• Bill Stauffer

Gratitude Friday 4-30-21 A Wake Up

Daybreak,' he said, looking out at it. 'I always thought it was funny that dawn should be called daybreak. This is when the day is made - it's the beginning. It’s the best part: you've got all the potential of the day to come, and you haven't wasted it yet. When it gets dark, that should be daybreak. When the day is broken. When it turns into nighttime, that's when it all start's to go wrong.” ― Erin Kelly, The Poison Tree


Grateful I woke up this morning, full stop.

It was not a given, and for many reasons very much against the odds since my very birth. In 1965 and came into this world with a fairly rare condition called Hyaline Membrane Disease. It was one that a Kennedy Child died of hours after his birth in 1963. I am alive today probably because of this tragic loss to this famous family. That death created interest in the condition and medical intervention strategies were developed in the months following the loss of the First Family’s newborn son. Had I been born a handful of months earlier, I would probably have died in my first hours too.


Premature and underweight, I was flown from Allentown to Children’s Hospital of Philadelphia in a helicopter (probably one like this early contraption) which must have also been rare in that era. Waiting for me in Philadelphia was a physician - C Everett Koop, who later became the US Surgeon General. He knew what to do to save my life. I made it through that early life crisis as a newborn. He would not have been enthusiastic that I ended up being a heavy smoker as tobacco use was a major focus for him in later life as surgeon general. I have 3 decades without a cigarette. That could have taken me out by now had I not gotten into tobacco recovery in 1990. Yet another thing to be grateful for.


On a humorous note, my older brothers told me when I was young that I was adopted because there were no baby pictures of me. This was because I was in the hospital in Philadelphia a lot of that first year. It was usually mentioned when they hung me out the window by my feet. If anyone reading has older brothers, you may understand such familial dynamics. A fall from a bedroom window could have been bad. Grateful they did not lose their grip on my ankles.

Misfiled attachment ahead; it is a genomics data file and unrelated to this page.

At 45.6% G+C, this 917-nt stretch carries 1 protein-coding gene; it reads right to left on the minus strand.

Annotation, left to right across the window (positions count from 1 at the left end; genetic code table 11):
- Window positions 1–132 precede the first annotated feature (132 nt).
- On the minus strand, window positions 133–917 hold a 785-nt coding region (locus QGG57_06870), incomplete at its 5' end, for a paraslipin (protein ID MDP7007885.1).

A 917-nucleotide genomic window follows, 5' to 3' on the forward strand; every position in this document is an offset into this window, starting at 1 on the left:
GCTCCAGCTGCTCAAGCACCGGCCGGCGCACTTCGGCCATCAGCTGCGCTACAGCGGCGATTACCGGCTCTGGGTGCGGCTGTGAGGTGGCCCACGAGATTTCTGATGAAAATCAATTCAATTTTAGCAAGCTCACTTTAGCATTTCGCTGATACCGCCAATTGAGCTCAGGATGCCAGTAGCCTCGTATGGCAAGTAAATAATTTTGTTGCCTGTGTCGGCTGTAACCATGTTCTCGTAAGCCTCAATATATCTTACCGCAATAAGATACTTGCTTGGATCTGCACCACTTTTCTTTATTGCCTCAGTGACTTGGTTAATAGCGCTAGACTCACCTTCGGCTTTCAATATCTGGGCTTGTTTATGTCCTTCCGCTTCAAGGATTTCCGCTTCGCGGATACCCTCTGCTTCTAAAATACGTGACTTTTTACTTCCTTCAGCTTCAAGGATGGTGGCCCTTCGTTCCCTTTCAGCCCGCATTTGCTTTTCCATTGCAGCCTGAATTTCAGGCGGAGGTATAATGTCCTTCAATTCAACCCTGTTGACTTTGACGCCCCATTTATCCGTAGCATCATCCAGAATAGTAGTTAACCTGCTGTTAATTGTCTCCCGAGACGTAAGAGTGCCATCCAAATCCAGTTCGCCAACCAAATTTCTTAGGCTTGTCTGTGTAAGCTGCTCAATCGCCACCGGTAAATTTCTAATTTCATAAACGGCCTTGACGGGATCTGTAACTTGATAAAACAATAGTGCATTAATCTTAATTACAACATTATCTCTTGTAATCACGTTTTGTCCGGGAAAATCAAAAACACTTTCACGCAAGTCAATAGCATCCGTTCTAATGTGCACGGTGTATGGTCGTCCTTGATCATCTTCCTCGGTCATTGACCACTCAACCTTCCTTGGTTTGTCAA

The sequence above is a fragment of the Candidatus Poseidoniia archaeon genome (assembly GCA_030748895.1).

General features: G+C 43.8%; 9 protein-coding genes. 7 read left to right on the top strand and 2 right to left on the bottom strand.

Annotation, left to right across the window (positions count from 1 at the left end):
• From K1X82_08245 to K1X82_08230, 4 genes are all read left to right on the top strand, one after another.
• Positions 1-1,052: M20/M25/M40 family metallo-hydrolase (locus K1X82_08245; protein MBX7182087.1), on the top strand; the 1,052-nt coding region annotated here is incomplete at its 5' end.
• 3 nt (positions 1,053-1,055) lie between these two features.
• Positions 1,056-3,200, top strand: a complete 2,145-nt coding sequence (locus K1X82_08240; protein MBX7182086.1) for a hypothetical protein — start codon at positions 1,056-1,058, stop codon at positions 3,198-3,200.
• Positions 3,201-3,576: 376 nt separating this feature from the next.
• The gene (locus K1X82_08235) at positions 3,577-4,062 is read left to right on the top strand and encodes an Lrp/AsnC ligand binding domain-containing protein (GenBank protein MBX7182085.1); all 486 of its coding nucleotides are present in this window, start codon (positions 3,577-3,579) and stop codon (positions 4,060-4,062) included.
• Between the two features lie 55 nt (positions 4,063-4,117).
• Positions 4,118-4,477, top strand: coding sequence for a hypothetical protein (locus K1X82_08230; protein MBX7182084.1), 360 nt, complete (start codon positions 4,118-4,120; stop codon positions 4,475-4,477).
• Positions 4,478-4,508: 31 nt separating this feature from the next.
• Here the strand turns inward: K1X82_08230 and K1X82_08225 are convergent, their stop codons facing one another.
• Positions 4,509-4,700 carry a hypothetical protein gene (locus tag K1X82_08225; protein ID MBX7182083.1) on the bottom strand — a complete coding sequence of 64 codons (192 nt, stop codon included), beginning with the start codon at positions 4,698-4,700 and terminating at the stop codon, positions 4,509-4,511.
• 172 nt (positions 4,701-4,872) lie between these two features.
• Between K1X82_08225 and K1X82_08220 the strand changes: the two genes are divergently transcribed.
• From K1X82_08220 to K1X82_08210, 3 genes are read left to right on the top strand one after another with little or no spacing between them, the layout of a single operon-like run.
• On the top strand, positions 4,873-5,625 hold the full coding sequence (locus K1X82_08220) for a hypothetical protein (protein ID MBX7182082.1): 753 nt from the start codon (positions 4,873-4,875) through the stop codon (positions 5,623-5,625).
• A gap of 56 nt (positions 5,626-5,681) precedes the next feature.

Obviously, it was not my last brush with death as addiction led to a number of near-death experiences. Beyond that, how many of us would have reached 20, 30 or even 40 without some element of medical intervention? Consider that 200 years ago, dental infections were the leading cause of death in the United States. Thank you, antibiotics. Starting with such considerations, most of us are in an extra inning.


So my eyes fluttered open this morning and I rolled out of bed around 3:44 AM. This is my normal wake up time, 365 days a year. I am an extreme early bird or what are called early larks, apparently about 1 in every 300 people are like me, they are the ones seen queuing up at the Starbucks as the doors open. I am usually first in line on out-of-town travel. My internal clock may have gotten set when I delivered newspapers starting at around age 12. I was always up well before the sun cleared the horizon.


I agree with this FORBES article that this sleep wake cycle has a myriad of advantages. I have time to concentrate and write and be creative. It is also true that as a program administrator, I have learned it makes sense to get an early start. It is the only time I can predictably get anything done. I find that whatever plan I have for a day starts to fall apart after 9 AM when the other 299 people get to work.


The obvious recovery connection to this piece is the focus on living one day at a time. I am a work in progress. There is a saying, “yesterday is gone, tomorrow is not promised, live today.” This focus on starting fresh each day has been vital. It helped me rebuild my life and get through a myriad of challenges. It has also helped me recognize that yesterday’s travesty is todays teaching moment. Learning in this way helps me to be a better version of myself.


I recharge by spending time in nature. A morning walkabout in the woods typically starts before sunrise. I enjoy birdwatching and taking pictures, and it is not uncommon for me to capture the sun cresting the horizon at sunrise. I have a camera in one hand and a cup of coffee in the other. I watch the world wake up. Nature is my healer and the first rays of the sun in a marsh, by a river or on the crest of a mountain have great powers of revitalization for me.


Grateful for the wake up and the day in hand. Grateful to be a morning person, grateful for the early hours and the creative time spent with a keyboard and a cup of coffee. Grateful for Julie Miller (tomorrow is our 28th wedding anniversary). Grateful for all the extra chances I got that led to today. I am a lottery winner of life, just being here.


What are you grateful for today?

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